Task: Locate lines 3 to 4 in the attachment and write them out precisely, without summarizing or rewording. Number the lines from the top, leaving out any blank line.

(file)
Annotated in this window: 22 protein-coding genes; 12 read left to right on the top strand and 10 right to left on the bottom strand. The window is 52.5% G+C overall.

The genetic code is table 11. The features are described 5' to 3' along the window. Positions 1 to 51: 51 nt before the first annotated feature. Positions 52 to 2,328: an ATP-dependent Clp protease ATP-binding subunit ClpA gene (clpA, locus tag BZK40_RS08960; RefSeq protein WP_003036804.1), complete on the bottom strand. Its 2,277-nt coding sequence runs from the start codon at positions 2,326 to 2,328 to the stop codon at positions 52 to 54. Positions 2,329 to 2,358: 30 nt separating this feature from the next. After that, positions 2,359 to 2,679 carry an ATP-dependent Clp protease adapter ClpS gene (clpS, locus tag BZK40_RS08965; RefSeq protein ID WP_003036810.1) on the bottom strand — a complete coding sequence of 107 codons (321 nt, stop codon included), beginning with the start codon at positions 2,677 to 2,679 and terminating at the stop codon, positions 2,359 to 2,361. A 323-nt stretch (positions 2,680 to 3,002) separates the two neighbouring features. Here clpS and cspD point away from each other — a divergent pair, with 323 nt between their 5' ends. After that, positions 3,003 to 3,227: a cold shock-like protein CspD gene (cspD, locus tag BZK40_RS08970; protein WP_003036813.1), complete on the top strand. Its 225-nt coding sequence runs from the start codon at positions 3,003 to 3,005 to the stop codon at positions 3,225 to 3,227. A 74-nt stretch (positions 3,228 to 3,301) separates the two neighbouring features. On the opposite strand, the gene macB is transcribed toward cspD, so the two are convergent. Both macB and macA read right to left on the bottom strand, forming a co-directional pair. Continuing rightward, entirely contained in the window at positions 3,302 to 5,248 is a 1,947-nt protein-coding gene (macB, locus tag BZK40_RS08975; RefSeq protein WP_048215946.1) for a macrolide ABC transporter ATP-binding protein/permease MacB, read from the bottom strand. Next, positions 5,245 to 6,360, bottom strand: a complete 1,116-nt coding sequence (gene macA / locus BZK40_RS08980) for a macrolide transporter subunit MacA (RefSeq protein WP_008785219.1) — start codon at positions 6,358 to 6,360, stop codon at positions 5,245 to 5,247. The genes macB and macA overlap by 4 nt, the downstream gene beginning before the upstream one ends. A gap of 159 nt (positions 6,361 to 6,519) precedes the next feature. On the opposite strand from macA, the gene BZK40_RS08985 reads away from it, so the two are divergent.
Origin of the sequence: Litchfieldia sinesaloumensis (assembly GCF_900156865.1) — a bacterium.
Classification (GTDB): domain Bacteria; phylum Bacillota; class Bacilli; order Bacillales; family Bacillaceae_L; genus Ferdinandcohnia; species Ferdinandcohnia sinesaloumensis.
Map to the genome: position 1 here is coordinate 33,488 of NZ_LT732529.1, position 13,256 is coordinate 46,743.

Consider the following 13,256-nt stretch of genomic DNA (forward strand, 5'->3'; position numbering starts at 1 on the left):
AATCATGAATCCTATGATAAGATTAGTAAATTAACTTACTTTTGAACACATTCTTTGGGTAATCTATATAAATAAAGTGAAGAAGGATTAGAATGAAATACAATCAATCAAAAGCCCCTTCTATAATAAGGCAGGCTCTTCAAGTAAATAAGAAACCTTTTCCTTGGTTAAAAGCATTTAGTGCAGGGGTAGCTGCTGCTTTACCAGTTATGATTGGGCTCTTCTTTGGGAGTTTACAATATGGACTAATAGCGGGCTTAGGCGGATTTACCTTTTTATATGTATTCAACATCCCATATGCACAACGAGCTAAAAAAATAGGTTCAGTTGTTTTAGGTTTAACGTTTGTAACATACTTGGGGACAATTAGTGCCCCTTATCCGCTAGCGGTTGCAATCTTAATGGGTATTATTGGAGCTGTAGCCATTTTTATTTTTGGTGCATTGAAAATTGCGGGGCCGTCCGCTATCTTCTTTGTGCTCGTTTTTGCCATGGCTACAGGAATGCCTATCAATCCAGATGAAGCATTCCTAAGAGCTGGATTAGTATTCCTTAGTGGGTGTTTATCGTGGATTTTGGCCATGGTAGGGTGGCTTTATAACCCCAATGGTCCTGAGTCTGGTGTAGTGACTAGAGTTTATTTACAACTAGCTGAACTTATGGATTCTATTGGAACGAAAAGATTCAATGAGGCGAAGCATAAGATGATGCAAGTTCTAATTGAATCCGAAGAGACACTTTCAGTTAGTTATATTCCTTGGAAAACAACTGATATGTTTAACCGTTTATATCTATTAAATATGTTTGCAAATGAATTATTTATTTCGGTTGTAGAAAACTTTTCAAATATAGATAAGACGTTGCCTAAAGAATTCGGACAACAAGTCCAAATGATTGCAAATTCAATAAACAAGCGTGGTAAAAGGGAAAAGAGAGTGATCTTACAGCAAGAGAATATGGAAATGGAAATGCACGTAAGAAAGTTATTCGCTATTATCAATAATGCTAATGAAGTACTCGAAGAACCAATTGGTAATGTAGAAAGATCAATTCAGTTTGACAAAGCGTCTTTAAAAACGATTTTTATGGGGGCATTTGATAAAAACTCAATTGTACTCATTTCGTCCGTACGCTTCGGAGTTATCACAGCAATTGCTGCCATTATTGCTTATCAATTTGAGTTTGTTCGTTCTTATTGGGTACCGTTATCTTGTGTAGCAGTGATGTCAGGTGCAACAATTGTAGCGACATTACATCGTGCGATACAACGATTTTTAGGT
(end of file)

Origin of the sequence: Litchfieldia sinesaloumensis (assembly GCF_900156865.1) — a bacterium.
Classification (GTDB): domain Bacteria; phylum Bacillota; class Bacilli; order Bacillales; family Bacillaceae_L; genus Ferdinandcohnia; species Ferdinandcohnia sinesaloumensis.